My Tale of Four Cities is the English version of Narlikar’s autobiography Chaar Nagrantale Majhe Vishwa written originally in Marathi. The book is divided in four parts. The first part represents the early years (1-19) in Banaras (Varanasi). The second describes the author’s stay in Cambridge, England first as a student and then continuing as a Cambridge Don. The third part covers the 200 months in Bombay, that is, until the year 1989 when the author moved to Pune. The fourth part describes the post- 1989 period in Pune, which includes the author’s major achievement of creating a scientific institution of a unique kind. Known as IUCAA (Inter- University Centre for Astronomy and Astrophysics) this almost unique institution has already made a name internationally. The events, ambience, personalities that played significant roles in the author’s life appear as the description unfolds. The author recalls his interactions with distinguished personalities like the philosopher S. Radhakrishnan, the writer E.M. Forster, scientists like Fred Hoyle, Paul Dirac, S. Chandrasekhar, politicians like Lal Bahadur Shastri, Indira Gandhi and Rajiv Gandhi, musicians like Narayanrao Vyas, aschitect Charles Correa etc. His time- span as described here covers the period 1938-2003, a period when there were significant changes in India on the political front, on the technology front and on the educational front.
Jayant V. Narlikar (b.1938) is arguably one of India’s most celebrated scientists, and is well known for his work on cosmology and theoretical astrophysics. Although long known as a non- believer in the ‘Big Bang’ model of the universe, his overall views on cosmology are taken seriously; so much so that he was once elected to the prestigious position of President of the Cosmology Commission of the International Astronomical Union. He has written textbooks in his field and they have been very well received. Besides he has written books in popular science and science fiction as well as on encouraging the scientific temper amongst the masses. These efforts of his were recognized through the Kalinga Award of UNESCO. Some other notable awards conferred on Narlikar include: Sahitya Akademi Award (2014) for his autobiography, Padma vibhushan (2004), Adams Prize (1967), and Padma Bhushan (1965).
In recent times a number of authors approached me with the suggestion of writing my biography. While I did not consider myself as a suitable subject for such an exercise, I began to wonder if I could have a dash at writing my own story. Will a middle class Indian born in a princely state adjoining British India- educated in an academic household in the serene atmosphere of Banaras Hindu University, followed by higher studies in Cambridge with a few years as Faculty Member at the ancient university, then returning to work in the prestigious Tata Institute of Fundamental Research in Bombay in India and finally migrating to the city of Poona to set up a unique institution- have anything interesting to say beyond these few lines?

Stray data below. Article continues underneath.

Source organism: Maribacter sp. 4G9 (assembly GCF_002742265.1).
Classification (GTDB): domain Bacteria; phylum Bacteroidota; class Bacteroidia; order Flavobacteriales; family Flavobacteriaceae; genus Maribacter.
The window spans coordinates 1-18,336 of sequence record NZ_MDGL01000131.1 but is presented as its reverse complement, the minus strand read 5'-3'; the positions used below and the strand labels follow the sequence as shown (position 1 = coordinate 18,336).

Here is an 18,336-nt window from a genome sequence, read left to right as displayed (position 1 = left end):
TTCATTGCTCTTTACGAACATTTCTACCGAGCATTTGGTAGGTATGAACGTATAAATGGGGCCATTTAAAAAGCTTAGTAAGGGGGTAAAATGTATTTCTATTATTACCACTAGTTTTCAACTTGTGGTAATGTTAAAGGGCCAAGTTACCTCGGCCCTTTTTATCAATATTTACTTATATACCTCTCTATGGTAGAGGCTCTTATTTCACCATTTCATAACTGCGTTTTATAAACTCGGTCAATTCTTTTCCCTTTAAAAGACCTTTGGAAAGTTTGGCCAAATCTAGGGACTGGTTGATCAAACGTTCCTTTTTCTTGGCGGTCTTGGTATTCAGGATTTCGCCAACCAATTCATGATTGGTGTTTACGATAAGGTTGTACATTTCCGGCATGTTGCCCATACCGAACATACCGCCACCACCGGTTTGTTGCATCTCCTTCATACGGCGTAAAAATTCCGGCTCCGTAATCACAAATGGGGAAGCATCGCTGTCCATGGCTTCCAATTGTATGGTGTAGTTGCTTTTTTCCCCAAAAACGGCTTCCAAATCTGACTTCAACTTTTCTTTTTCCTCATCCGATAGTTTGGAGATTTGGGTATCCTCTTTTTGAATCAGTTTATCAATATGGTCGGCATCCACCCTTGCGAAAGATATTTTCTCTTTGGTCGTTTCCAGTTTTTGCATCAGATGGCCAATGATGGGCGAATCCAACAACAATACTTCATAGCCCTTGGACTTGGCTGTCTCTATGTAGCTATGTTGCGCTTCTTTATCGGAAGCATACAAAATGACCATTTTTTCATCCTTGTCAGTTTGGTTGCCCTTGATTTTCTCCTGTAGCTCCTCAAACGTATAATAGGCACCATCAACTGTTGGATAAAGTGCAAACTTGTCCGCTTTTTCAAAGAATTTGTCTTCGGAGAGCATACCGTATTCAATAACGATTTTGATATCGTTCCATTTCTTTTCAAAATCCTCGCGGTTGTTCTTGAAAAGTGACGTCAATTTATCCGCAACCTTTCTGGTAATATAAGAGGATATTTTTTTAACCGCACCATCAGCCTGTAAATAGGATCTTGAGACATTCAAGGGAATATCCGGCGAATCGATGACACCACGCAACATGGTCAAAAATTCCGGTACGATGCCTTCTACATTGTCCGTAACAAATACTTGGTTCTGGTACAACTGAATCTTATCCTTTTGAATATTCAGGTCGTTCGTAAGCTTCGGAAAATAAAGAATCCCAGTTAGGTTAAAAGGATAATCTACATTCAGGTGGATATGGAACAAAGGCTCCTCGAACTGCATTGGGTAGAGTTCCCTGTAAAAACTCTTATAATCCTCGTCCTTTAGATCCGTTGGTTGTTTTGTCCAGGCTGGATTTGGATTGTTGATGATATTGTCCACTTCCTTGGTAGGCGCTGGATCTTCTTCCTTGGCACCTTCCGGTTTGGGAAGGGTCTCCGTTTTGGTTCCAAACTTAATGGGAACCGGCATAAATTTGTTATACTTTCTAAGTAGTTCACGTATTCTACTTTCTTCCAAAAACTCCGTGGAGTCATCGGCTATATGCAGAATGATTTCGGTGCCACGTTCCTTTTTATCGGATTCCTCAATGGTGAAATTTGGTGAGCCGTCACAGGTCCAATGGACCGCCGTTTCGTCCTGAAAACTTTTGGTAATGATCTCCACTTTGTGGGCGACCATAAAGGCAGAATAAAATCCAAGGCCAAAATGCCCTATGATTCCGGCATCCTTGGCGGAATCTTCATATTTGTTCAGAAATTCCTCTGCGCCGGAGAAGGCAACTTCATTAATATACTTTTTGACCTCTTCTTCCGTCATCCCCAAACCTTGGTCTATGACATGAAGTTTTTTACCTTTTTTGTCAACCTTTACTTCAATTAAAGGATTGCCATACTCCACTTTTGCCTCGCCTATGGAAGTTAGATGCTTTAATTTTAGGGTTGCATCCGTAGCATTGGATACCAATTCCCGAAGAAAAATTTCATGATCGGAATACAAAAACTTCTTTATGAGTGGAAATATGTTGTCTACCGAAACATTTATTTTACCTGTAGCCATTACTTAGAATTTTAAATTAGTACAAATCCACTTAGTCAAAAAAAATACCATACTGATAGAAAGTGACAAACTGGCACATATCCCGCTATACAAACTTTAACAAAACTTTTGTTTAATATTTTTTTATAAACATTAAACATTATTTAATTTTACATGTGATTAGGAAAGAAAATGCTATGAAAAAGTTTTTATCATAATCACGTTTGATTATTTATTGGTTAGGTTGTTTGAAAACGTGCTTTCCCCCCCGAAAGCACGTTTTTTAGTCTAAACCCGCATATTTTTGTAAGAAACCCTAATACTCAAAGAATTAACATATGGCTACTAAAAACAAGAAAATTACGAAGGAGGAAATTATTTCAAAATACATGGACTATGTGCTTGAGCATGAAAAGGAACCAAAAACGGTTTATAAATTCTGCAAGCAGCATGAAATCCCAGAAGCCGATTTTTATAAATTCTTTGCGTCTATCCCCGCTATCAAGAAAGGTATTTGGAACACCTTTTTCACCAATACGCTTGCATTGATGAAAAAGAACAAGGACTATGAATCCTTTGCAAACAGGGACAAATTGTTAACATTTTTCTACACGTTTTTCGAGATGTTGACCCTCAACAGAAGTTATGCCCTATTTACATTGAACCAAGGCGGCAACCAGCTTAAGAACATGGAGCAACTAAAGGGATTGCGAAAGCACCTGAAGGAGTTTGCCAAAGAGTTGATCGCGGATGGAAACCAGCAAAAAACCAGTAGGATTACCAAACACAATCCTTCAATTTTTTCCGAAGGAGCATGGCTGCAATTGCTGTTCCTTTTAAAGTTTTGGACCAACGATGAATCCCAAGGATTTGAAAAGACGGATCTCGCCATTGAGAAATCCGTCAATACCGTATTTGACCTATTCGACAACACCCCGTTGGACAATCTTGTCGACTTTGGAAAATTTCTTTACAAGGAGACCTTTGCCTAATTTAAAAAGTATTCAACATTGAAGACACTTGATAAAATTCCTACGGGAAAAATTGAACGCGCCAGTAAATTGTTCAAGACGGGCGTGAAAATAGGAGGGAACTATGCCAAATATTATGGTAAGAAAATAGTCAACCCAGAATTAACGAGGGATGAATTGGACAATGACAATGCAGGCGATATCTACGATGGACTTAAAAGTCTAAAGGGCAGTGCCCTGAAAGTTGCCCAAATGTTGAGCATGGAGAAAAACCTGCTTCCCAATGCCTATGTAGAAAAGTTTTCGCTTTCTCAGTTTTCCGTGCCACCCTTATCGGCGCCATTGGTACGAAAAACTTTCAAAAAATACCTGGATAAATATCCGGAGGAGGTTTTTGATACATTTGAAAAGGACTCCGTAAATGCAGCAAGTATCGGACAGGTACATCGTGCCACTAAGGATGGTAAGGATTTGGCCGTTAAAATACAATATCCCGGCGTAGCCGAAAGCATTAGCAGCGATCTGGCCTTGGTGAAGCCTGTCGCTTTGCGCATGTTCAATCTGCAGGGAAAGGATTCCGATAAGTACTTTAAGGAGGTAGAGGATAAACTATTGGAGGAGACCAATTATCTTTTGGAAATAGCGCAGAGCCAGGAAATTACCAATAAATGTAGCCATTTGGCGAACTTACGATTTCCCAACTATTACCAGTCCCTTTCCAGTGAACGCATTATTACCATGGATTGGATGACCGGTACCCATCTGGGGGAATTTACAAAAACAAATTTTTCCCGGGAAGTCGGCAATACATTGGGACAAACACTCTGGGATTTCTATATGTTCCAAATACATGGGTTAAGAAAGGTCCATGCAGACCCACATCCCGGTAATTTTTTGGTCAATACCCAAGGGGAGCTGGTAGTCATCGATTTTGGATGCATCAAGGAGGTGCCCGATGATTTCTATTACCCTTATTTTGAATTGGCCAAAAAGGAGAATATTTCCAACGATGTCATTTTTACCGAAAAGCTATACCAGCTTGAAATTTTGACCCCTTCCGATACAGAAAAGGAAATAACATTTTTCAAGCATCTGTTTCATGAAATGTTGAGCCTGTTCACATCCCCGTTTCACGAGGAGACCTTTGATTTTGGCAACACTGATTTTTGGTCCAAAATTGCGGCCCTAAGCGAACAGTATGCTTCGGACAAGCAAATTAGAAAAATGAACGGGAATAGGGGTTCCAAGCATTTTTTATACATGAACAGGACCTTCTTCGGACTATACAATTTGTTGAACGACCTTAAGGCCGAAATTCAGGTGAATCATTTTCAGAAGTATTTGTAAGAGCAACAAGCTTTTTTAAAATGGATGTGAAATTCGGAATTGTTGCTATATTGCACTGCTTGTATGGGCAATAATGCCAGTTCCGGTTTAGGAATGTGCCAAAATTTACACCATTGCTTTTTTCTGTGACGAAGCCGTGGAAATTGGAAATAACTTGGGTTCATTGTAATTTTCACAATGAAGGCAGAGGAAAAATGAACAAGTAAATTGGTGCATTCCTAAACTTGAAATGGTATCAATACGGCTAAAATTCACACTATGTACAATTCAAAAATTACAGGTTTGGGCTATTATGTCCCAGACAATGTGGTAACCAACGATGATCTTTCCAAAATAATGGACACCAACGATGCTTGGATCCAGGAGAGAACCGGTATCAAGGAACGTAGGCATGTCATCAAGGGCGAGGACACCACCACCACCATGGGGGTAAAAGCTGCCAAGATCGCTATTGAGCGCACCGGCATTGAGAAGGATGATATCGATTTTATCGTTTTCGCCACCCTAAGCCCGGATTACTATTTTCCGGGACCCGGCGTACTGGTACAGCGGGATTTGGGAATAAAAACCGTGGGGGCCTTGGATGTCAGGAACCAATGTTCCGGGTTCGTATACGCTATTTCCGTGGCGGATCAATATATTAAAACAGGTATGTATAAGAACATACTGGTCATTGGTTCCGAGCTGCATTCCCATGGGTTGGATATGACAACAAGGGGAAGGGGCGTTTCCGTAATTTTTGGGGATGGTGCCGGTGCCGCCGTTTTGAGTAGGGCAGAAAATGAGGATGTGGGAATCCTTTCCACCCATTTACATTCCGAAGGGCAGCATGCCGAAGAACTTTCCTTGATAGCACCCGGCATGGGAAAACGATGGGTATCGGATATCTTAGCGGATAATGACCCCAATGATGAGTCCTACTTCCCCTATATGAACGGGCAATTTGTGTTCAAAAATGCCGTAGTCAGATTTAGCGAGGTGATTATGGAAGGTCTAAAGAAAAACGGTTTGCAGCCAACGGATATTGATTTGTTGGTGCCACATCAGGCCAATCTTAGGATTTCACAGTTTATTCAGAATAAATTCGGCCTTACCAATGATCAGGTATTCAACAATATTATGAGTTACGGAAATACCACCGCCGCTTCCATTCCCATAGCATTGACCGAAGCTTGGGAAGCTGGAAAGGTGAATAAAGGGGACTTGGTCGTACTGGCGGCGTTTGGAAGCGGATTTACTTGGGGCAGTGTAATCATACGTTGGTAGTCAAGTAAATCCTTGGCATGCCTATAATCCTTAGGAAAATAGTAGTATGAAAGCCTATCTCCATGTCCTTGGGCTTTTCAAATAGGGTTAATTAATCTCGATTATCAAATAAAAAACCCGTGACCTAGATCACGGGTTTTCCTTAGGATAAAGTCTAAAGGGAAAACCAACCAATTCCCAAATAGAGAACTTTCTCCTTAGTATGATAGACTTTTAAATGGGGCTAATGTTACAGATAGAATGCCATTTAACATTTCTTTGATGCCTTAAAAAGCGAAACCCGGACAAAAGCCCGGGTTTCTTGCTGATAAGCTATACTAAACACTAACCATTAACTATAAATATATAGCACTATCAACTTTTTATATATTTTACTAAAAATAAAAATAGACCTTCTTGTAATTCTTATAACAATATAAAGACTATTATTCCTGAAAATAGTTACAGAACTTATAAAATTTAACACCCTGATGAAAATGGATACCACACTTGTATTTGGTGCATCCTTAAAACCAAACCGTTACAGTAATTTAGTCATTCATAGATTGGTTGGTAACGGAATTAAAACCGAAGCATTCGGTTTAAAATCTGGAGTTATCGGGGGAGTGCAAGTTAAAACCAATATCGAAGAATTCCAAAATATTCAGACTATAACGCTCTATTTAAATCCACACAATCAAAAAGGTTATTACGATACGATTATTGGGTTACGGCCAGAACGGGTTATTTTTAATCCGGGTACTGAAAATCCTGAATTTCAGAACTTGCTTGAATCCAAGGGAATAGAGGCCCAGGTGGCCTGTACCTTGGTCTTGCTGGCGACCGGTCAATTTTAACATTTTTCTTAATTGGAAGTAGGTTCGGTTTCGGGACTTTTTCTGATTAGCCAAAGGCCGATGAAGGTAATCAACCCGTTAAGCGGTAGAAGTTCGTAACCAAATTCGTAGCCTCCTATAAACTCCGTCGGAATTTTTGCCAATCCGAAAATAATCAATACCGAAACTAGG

The answer seemed in the affirmative, when I first did this exercise in my mother tongue Marathi. Encouraged by the venerable publisher the late S.P. Bhagavat of Mouj Publication, I went ahead and found the response very encouraging. As the book saw several reprints by Mouj, I also began to receive suggestions to write the English version. At the advice of the late Dr. Ananthamurthy, I approached the National Book Trust to explore the possibility of an English version. Shri Setu Madhavan, Chairman, NBT welcomed the proposal and thanks to the help received from his colleagues the book is now in your hands!.
The four cities referred to in the title, Banaras, Cambridge, Bombay and Poona, happen to be the four cities where I spent most of my life; although my work has taken me to fifty countries around the world. The reader will find the pages relating to Cambridge are proportionately far more than those describing the other three cities. There are two reasons for this. Cambridge University recently celebrated its 800th anniversary and has successfully nurtured its academic traditions over eight centuries. For an outsider like me going there as a student, it was a fascinating place and even after spending fifteen years there, it continues to be the same. I felt that I should share my fascination with the reader also. The second reason was a practical one. I used to have regular correspondence with my parents during my Cambridge years and they had preserved all my latters, carefully filing them. Thus I had a ready account of the day gone by revived in contemporary form.
The three Indian cities have since been renamed as per their earlier historical names: Varanasi for Banaras, Mumbai for Bombay and Pune for Poona. I have stuck to the names that were current at the times described in the book.
My wife Mangala has helped by serving as a trial reader and she has made practical suggestions for which I am grateful. The photographs included belong to old times and with a few exceptions, it is next to impossible to recall who were the photographers. But I should acknowledge them all. I also thank Vyankatesh Samak for secretarial assistance.
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